2015 Nissan Micra S Review
The 2015 Nissan Micra S is the least expensive new car for sale in Canada today; but what exactly do you get for your $9,998?
There has been a lot hubub lately surrounding Nissan’s release of the least expensive new car for sale in Canada, the 2015 Nissan Micra hatchback.
More specifically, that’s the Micra S trim, because you take one step up to the SV trim, and that “least expensive” moniker no longer applies.
So, $9,998 before taxes is all well and good, but what do you really get for that sub-10K list price? Have we become so spoiled for features in our cars these days that something this stripped just won’t work? Also, should a car this size be treated as something you’d want to deal with every day?
So we spent a week behind the wheel of the basest of the base in today’s Canadian market to see what it’s all about.
And boy, is it ever basic. I’ve tested a lot of cars in this profession, and I really don’t know when I last saw a set of wind-down windows. Not since my own ’92 Honda Civic sedan, so that’s the first shock to the system. There are also steel wheel covers, a manual transmission with 5-speeds, manual locks and no air conditioning. You do get a trip computer, though. Which is nice.
Really, though, the only truly inconveniencing aspect of these are said manual locks. The fact you have to manually unlock each door and the hatch is frustrating. A single unlock/lock on the driver’s side should be enough to perform the action on all locks. Instead, you’re reduced to either going to the door yourself or contorting yourself, Romanian gymnast-style, to reach each lock from inside. Maybe we’ve discovered a new form of exercise; I call it “unlock yoga.”
After that, though, I’ll happily deal with the rest. Yes, any issues you may have with wind-down windows are compounded by the fact there’s no A/C but that is something that many could get used to if it means being able to acquire a car for this price.
Plus, once you take a seat and just focus on the aspects most important to vehicle ownership—seat comfort, outward visibility, seating position—the Micra ethos starts to come in to focus.
Firstly, the seats are very good; compare them to the items found in, say, a 2015 Toyota Yaris, for example, and you’ll find them to be more padded and supportive. The bottom cushion is small, however, meaning taller drivers may not get the upper thigh support they’d like.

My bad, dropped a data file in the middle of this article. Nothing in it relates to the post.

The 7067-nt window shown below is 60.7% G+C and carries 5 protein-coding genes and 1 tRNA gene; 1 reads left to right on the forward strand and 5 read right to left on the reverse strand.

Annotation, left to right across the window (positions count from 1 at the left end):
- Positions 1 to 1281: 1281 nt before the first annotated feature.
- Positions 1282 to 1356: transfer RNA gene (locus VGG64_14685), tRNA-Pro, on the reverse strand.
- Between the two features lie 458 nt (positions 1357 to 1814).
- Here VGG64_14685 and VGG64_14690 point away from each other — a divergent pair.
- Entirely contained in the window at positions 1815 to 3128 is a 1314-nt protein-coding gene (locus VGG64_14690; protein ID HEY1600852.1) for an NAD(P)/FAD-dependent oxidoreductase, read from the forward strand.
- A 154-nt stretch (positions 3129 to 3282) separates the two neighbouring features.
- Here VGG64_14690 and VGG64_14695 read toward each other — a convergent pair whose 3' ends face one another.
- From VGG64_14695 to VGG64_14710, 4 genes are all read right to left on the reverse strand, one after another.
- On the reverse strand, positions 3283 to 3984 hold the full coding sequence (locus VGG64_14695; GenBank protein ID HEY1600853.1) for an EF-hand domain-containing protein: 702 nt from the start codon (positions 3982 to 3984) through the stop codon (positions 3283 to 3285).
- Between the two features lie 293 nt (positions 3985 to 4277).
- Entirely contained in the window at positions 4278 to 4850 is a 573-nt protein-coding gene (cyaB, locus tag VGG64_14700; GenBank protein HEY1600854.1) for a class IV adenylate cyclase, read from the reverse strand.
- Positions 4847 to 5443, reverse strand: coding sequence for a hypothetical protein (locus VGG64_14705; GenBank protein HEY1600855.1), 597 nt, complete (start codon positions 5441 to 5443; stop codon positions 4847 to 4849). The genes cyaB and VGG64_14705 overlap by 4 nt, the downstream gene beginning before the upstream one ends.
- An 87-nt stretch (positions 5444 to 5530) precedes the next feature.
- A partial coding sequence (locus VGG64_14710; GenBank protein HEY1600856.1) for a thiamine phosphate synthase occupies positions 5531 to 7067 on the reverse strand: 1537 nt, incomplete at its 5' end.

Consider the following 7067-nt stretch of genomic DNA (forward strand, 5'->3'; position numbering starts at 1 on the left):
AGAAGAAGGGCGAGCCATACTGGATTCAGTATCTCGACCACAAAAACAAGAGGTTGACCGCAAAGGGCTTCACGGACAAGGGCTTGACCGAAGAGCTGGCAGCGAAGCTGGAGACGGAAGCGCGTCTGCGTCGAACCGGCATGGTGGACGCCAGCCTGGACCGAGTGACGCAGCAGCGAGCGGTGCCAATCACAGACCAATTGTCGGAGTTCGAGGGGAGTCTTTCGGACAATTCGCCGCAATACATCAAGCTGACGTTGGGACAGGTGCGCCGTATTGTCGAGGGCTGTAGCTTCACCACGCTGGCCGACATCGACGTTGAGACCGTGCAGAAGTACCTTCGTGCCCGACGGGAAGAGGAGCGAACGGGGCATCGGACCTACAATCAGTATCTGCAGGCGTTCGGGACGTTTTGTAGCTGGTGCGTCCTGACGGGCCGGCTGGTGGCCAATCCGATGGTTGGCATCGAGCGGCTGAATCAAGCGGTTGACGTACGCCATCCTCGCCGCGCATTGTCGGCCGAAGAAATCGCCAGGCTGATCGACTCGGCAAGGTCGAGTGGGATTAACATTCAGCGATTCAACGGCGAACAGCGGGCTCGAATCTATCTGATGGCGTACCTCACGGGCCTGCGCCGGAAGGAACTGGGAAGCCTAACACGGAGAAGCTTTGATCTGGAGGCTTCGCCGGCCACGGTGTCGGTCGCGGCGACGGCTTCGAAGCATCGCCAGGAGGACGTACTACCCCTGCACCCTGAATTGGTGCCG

Most of the Micra’s windows are quite large, so you get a nice view outwards, compromised only by a smallish rear window. You can adjust the height of the steering wheel, but not the reach, meaning taller drivers may once again be at a disadvantage. That being said, since the Micra is such a small car, the reach issue is no deal-breaker for me, and I’m 6’3”.
Even the back seats aren’t too bad—there’s more legroom (860 millimeters) than there is in a Yaris (847 mm), more headroom (976 mm) than there is in a Honda Fit and it equals the Fit’s front legroom (1,051 mm) of which the Yaris has less. The front legroom figure is an important one in this segment, because chances are, the front seats are going to be in use a whole lot more than the rears. In fact, you may just want to keep those rear seats folded, which makes for 819.5 Litres of cargo space. Even if you leave them deployed, you should have no trouble fitting a hockey bag cross-wise into the deep rear cargo area. That’s pretty impressive.
Power from the Micra’s 4-cylinder comes in at 109 horsepower and 107 lb.-ft. of torque, and while it sounds buzzy (a friend commented that he felt like we were riding a ride-a-mower) and gets a little wheezy at highway speeds, it’s zippy enough in town, made even more so by that manual transmission.
Ahh, the transmission. Manual is your only option at this level; $3,300 gets you a four speed auto—Nissan’s’ Continuously Variable Automatic is not an option—which is a bit of an issue. That’s a third of the cost of the entire vehicle just to get an auto, and a four-speeder at that.
It’s there that all that goodness we’ve been talking about takes a hit. That’s a lot of money for an auto, and when you consider that this is a vehicle meant to perform well in-town above all else, the benefits of an automatic become that much more evident. Not to mention that for over 13 grand, you can turn to the used market and get a well-equipped Altima with about 100,000 kilometers on the clock.
If you can deal with that manual transmission though, the Micra becomes an absolutely tempting proposition. It’s spacious, economical (we saw 7.4 L/100 km in the combined cycle), looks sharp from most angles (the front end’s a little bulbous) and a fun drive if you look past the lowly hp count. Heck, spend an extra $500 to procure a back-up cam, 4.3-inch colour display and USB iPod connectivity, and your Micra will be right up there tech front with the rest of the class.
Then, you take into account that Nissan is offering a range of incentive programs for students and first-time buyers, and you’ll see how Nissan sold almost 8,000 of these in 2014.